Genetic predictors of cervical dysplasia in African American HIV-infected women: ACTG DACS 268

Michelle Cespedes, Sarah Kerns, Robert Holzman, Paul McLaren, Harry Ostrer, Judith Aberg

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Abstract

Objective: To examine genome-wide associations in HIV-infected women with a history of cervical dysplasia compared with HIV-infected women with no history of abnormal Papanicolaou (Pap) tests. Design: Case-control study using data from women analyzed for the HIV Controllers Study and enrolled in HIV treatment-naïve studies in the AIDS Clinical Trials Group (ACTG). Methods: Genotyping utilized Illumina HumanHap 650 Y or 1MDuo platforms. After quality control and principal component analysis, ~610,000 significant single nucleotide polymorphisms (SNPs) were tested for association. Threshold for significance was P < 5 × 10-8 for genome-wide associations. Results: No significant genomic association was observed between women with low-grade dysplasia and controls. The genome-wide association study (GWAS) analysis between women with high-grade dysplasia or invasive cervical cancer and normal controls identified significant SNPs. In the analyses limited to African American women, 11 SNPs were significantly associated with the development of high-grade dysplasia or cancer after correcting for multiple comparisons. The model using significant SNPs alone had improved accuracy in predicting high-grade dysplasia in African American women compared to the use of clinical data (area under the receiver operating characteristic curve for genetic and clinical model = 0.9 and 0.747, respectively). Conclusions: These preliminary data serve as proof of concept that there may be a genetic predisposition to developing high-grade cervical dysplasia in African American HIV-infected women. Given the small sample size, the results need to be validated in a separate cohort.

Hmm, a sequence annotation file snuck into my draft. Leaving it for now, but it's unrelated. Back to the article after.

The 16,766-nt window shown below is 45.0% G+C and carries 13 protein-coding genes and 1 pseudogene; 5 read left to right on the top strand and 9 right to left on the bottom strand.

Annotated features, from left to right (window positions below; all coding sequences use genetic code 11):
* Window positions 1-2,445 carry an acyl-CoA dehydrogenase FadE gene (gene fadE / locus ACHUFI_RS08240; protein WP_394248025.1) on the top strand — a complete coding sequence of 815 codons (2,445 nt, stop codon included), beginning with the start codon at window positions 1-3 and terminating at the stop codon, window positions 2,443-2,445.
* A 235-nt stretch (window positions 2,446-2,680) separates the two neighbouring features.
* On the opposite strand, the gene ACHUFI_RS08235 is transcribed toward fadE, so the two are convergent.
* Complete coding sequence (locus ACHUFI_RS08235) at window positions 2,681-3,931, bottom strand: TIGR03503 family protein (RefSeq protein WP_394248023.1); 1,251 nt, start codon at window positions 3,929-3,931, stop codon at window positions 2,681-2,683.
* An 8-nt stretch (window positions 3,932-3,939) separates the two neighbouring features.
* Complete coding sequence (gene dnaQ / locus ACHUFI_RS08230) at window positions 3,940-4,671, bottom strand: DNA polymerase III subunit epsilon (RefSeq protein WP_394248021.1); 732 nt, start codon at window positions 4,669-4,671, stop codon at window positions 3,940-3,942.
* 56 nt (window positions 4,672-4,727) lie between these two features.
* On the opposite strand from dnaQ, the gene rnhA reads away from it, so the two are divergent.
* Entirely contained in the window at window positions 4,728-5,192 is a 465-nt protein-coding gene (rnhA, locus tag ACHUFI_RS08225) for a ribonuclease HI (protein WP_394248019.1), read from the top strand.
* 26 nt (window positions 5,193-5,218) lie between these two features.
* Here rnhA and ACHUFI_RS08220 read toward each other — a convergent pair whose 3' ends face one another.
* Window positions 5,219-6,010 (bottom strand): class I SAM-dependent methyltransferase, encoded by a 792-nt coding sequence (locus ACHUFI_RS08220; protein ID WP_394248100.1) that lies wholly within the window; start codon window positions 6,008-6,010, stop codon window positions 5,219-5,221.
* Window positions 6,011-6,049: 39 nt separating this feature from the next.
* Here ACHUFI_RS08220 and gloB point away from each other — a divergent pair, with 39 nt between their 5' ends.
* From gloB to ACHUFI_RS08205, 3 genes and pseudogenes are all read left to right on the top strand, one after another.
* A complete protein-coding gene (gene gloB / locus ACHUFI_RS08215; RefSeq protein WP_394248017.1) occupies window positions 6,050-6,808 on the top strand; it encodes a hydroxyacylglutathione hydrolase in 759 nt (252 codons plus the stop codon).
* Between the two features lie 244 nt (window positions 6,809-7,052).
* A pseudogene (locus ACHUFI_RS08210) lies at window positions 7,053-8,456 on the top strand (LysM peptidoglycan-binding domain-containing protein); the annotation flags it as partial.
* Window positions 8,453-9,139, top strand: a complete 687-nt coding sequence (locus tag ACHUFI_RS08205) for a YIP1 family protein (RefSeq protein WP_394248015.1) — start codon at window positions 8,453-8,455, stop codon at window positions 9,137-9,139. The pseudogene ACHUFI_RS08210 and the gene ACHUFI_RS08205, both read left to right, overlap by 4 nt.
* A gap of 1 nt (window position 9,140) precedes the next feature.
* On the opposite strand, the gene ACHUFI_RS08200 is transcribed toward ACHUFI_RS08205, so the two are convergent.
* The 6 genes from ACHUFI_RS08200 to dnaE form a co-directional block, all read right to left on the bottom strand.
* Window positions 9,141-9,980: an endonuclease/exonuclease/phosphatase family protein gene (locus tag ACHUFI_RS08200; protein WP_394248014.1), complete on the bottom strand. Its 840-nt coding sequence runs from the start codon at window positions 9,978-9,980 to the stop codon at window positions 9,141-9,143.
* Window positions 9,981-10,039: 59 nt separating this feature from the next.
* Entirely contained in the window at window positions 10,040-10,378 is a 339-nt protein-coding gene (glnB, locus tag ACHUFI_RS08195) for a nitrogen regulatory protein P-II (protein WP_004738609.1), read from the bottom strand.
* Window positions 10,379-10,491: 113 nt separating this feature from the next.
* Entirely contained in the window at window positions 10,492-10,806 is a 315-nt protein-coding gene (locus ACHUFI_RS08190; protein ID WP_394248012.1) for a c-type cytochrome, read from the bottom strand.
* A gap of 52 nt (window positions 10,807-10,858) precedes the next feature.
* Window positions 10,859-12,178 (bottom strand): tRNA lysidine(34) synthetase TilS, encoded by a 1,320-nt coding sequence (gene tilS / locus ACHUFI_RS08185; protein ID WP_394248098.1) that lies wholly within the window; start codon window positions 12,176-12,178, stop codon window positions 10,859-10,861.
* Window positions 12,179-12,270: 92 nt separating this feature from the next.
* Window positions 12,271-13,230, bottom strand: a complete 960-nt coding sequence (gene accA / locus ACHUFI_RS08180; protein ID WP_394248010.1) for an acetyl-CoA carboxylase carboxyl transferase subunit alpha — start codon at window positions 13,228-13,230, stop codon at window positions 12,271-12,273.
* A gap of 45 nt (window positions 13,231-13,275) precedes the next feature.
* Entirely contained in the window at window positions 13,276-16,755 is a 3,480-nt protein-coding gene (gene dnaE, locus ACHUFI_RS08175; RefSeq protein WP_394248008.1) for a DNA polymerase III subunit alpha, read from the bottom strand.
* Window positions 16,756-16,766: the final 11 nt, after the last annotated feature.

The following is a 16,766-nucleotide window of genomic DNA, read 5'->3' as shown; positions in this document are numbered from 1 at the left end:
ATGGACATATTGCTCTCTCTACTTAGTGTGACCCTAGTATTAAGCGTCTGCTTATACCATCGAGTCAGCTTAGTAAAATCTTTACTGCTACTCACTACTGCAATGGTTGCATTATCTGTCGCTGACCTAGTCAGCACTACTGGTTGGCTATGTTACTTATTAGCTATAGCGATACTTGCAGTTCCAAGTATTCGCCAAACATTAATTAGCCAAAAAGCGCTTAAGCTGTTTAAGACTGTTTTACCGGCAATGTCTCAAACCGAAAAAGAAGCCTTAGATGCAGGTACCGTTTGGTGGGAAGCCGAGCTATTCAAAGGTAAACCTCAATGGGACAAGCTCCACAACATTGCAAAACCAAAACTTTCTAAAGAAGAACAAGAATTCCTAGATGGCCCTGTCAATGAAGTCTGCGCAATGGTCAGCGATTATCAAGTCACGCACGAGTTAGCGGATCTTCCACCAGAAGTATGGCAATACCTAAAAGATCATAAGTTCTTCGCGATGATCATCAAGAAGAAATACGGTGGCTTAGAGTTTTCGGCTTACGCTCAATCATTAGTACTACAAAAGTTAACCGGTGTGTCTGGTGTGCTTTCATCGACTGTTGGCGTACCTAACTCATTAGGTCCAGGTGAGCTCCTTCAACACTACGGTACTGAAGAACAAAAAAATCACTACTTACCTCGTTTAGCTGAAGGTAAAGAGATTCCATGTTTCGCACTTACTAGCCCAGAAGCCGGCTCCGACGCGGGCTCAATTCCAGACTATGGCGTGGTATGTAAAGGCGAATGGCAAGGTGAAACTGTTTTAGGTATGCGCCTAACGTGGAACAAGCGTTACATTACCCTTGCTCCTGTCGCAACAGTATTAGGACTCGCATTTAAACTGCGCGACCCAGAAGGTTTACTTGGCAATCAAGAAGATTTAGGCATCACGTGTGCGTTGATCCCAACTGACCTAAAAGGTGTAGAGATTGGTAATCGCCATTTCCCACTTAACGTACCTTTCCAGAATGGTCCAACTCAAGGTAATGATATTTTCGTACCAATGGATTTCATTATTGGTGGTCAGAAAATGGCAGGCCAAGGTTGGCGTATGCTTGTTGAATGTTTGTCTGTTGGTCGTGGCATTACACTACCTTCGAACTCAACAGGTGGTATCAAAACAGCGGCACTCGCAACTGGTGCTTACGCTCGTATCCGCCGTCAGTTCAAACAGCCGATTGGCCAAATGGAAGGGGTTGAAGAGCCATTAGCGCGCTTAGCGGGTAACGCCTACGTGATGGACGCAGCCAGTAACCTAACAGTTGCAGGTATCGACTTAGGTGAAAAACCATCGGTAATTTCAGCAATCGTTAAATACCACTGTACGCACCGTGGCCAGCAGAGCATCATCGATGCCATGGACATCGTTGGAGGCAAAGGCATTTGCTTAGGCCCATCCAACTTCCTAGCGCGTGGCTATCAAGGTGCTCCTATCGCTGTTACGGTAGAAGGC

Original languageEnglish (US)
Pages (from-to)292-302
Number of pages11
JournalHIV Clinical Trials
Volume14
Issue number6
DOIs
StatePublished - Jan 1 2013

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Keywords

  • GWAS
  • cervical dysplasia
  • risk markers

ASJC Scopus subject areas

  • Infectious Diseases
  • Pharmacology (medical)

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